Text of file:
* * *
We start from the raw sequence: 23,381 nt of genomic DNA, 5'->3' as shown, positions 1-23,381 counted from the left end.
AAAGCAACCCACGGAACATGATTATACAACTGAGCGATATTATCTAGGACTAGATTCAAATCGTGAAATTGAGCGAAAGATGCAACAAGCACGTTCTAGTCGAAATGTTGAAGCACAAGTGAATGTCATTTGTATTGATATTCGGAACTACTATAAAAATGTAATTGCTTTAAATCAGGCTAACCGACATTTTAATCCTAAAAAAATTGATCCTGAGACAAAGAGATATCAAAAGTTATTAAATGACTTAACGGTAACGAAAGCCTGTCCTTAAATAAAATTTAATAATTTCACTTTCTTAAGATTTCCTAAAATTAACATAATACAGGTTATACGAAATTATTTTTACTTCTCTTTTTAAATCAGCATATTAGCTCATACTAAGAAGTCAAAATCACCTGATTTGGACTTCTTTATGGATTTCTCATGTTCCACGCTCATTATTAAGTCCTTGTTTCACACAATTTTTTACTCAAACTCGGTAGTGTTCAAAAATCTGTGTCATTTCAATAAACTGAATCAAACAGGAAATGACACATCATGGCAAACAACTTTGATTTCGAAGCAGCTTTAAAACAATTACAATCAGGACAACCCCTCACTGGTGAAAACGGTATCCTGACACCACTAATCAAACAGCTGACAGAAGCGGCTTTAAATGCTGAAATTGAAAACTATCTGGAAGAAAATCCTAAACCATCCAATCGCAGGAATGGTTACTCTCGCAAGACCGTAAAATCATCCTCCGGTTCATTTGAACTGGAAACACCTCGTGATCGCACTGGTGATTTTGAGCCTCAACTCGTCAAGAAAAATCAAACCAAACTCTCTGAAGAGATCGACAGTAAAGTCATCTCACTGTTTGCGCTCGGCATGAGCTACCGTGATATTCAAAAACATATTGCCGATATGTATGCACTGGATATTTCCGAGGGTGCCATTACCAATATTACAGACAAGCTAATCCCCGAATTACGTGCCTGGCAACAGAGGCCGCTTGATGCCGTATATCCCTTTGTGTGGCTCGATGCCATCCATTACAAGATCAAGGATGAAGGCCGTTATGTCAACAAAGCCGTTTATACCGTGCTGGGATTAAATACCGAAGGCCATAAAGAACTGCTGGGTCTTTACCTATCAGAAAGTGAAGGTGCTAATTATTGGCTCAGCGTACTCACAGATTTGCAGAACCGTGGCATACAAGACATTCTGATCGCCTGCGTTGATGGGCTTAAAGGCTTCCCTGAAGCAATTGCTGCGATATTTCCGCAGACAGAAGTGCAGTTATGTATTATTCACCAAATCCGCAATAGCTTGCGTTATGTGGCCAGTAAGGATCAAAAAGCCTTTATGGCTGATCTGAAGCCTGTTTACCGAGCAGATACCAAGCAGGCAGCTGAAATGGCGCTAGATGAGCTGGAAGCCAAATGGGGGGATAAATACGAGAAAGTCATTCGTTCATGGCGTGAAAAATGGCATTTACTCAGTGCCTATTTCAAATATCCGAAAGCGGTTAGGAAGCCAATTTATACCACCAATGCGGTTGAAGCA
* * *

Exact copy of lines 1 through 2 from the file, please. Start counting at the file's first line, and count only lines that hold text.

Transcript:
We start from the raw sequence: 23,381 nt of genomic DNA, 5'->3' as shown, positions 1-23,381 counted from the left end.
AAAGCAACCCACGGAACATGATTATACAACTGAGCGATATTATCTAGGACTAGATTCAAATCGTGAAATTGAGCGAAAGATGCAACAAGCACGTTCTAGTCGAAATGTTGAAGCACAAGTGAATGTCATTTGTATTGATATTCGGAACTACTATAAAAATGTAATTGCTTTAAATCAGGCTAACCGACATTTTAATCCTAAAAAAATTGATCCTGAGACAAAGAGATATCAAAAGTTATTAAATGACTTAACGGTAACGAAAGCCTGTCCTTAAATAAAATTTAATAATTTCACTTTCTTAAGATTTCCTAAAATTAACATAATACAGGTTATACGAAATTATTTTTACTTCTCTTTTTAAATCAGCATATTAGCTCATACTAAGAAGTCAAAATCACCTGATTTGGACTTCTTTATGGATTTCTCATGTTCCACGCTCATTATTAAGTCCTTGTTTCACACAATTTTTTACTCAAACTCGGTAGTGTTCAAAAATCTGTGTCATTTCAATAAACTGAATCAAACAGGAAATGACACATCATGGCAAACAACTTTGATTTCGAAGCAGCTTTAAAACAATTACAATCAGGACAACCCCTCACTGGTGAAAACGGTATCCTGACACCACTAATCAAACAGCTGACAGAAGCGGCTTTAAATGCTGAAATTGAAAACTATCTGGAAGAAAATCCTAAACCATCCAATCGCAGGAATGGTTACTCTCGCAAGACCGTAAAATCATCCTCCGGTTCATTTGAACTGGAAACACCTCGTGATCGCACTGGTGATTTTGAGCCTCAACTCGTCAAGAAAAATCAAACCAAACTCTCTGAAGAGATCGACAGTAAAGTCATCTCACTGTTTGCGCTCGGCATGAGCTACCGTGATATTCAAAAACATATTGCCGATATGTATGCACTGGATATTTCCGAGGGTGCCATTACCAATATTACAGACAAGCTAATCCCCGAATTACGTGCCTGGCAACAGAGGCCGCTTGATGCCGTATATCCCTTTGTGTGGCTCGATGCCATCCATTACAAGATCAAGGATGAAGGCCGTTATGTCAACAAAGCCGTTTATACCGTGCTGGGATTAAATACCGAAGGCCATAAAGAACTGCTGGGTCTTTACCTATCAGAAAGTGAAGGTGCTAATTATTGGCTCAGCGTACTCACAGATTTGCAGAACCGTGGCATACAAGACATTCTGATCGCCTGCGTTGATGGGCTTAAAGGCTTCCCTGAAGCAATTGCTGCGATATTTCCGCAGACAGAAGTGCAGTTATGTATTATTCACCAAATCCGCAATAGCTTGCGTTATGTGGCCAGTAAGGATCAAAAAGCCTTTATGGCTGATCTGAAGCCTGTTTACCGAGCAGATACCAAGCAGGCAGCTGAAATGGCGCTAGATGAGCTGGAAGCCAAATGGGGGGATAAATACGAGAAAGTCATTCGTTCATGGCGTGAAAAATGGCATTTACTCAGTGCCTATTTCAAATATCCGAAAGCGGTTAGGAAGCCAATTTATACCACCAATGCGGTTGAAGCA